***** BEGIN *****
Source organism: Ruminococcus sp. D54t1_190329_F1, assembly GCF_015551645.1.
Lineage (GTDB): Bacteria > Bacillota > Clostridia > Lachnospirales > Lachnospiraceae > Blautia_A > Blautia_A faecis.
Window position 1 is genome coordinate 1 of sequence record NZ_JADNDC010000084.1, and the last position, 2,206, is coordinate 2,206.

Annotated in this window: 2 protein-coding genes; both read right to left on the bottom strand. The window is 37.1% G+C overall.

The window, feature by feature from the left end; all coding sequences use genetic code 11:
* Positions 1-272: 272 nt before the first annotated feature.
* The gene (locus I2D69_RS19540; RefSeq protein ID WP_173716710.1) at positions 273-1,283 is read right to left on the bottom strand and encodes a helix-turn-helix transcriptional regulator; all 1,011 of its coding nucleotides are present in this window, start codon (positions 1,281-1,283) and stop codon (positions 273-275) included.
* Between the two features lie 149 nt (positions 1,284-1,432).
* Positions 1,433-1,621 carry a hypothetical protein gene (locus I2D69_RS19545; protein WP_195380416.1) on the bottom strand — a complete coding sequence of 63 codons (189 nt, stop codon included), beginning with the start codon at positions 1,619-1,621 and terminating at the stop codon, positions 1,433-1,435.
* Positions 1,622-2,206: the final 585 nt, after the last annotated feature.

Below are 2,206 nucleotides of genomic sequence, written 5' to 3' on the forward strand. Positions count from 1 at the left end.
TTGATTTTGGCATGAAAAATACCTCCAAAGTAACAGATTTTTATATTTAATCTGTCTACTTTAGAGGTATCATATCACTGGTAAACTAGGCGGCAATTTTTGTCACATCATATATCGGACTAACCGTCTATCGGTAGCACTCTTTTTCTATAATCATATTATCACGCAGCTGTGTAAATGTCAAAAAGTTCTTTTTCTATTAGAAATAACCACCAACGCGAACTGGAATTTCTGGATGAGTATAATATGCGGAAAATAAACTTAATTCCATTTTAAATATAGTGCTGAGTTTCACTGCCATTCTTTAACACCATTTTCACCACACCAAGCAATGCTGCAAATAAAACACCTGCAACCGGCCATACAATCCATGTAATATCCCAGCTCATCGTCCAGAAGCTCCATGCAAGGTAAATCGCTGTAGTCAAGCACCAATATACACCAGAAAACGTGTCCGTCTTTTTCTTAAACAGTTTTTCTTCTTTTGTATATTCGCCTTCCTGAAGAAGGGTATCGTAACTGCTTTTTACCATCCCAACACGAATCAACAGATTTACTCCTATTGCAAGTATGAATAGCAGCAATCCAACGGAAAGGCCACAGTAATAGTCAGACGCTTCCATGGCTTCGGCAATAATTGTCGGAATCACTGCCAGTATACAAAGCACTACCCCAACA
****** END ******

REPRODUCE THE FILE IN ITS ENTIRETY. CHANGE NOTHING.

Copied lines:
Source organism: Ruminococcus sp. D54t1_190329_F1, assembly GCF_015551645.1.
Lineage (GTDB): Bacteria > Bacillota > Clostridia > Lachnospirales > Lachnospiraceae > Blautia_A > Blautia_A faecis.
Window position 1 is genome coordinate 1 of sequence record NZ_JADNDC010000084.1, and the last position, 2,206, is coordinate 2,206.

Annotated in this window: 2 protein-coding genes; both read right to left on the bottom strand. The window is 37.1% G+C overall.

The window, feature by feature from the left end; all coding sequences use genetic code 11:
* Positions 1-272: 272 nt before the first annotated feature.
* The gene (locus I2D69_RS19540; RefSeq protein ID WP_173716710.1) at positions 273-1,283 is read right to left on the bottom strand and encodes a helix-turn-helix transcriptional regulator; all 1,011 of its coding nucleotides are present in this window, start codon (positions 1,281-1,283) and stop codon (positions 273-275) included.
* Between the two features lie 149 nt (positions 1,284-1,432).
* Positions 1,433-1,621 carry a hypothetical protein gene (locus I2D69_RS19545; protein WP_195380416.1) on the bottom strand — a complete coding sequence of 63 codons (189 nt, stop codon included), beginning with the start codon at positions 1,619-1,621 and terminating at the stop codon, positions 1,433-1,435.
* Positions 1,622-2,206: the final 585 nt, after the last annotated feature.

Below are 2,206 nucleotides of genomic sequence, written 5' to 3' on the forward strand. Positions count from 1 at the left end.
TTGATTTTGGCATGAAAAATACCTCCAAAGTAACAGATTTTTATATTTAATCTGTCTACTTTAGAGGTATCATATCACTGGTAAACTAGGCGGCAATTTTTGTCACATCATATATCGGACTAACCGTCTATCGGTAGCACTCTTTTTCTATAATCATATTATCACGCAGCTGTGTAAATGTCAAAAAGTTCTTTTTCTATTAGAAATAACCACCAACGCGAACTGGAATTTCTGGATGAGTATAATATGCGGAAAATAAACTTAATTCCATTTTAAATATAGTGCTGAGTTTCACTGCCATTCTTTAACACCATTTTCACCACACCAAGCAATGCTGCAAATAAAACACCTGCAACCGGCCATACAATCCATGTAATATCCCAGCTCATCGTCCAGAAGCTCCATGCAAGGTAAATCGCTGTAGTCAAGCACCAATATACACCAGAAAACGTGTCCGTCTTTTTCTTAAACAGTTTTTCTTCTTTTGTATATTCGCCTTCCTGAAGAAGGGTATCGTAACTGCTTTTTACCATCCCAACACGAATCAACAGATTTACTCCTATTGCAAGTATGAATAGCAGCAATCCAACGGAAAGGCCACAGTAATAGTCAGACGCTTCCATGGCTTCGGCAATAATTGTCGGAATCACTGCCAGTATACAAAGCACTACCCCAACA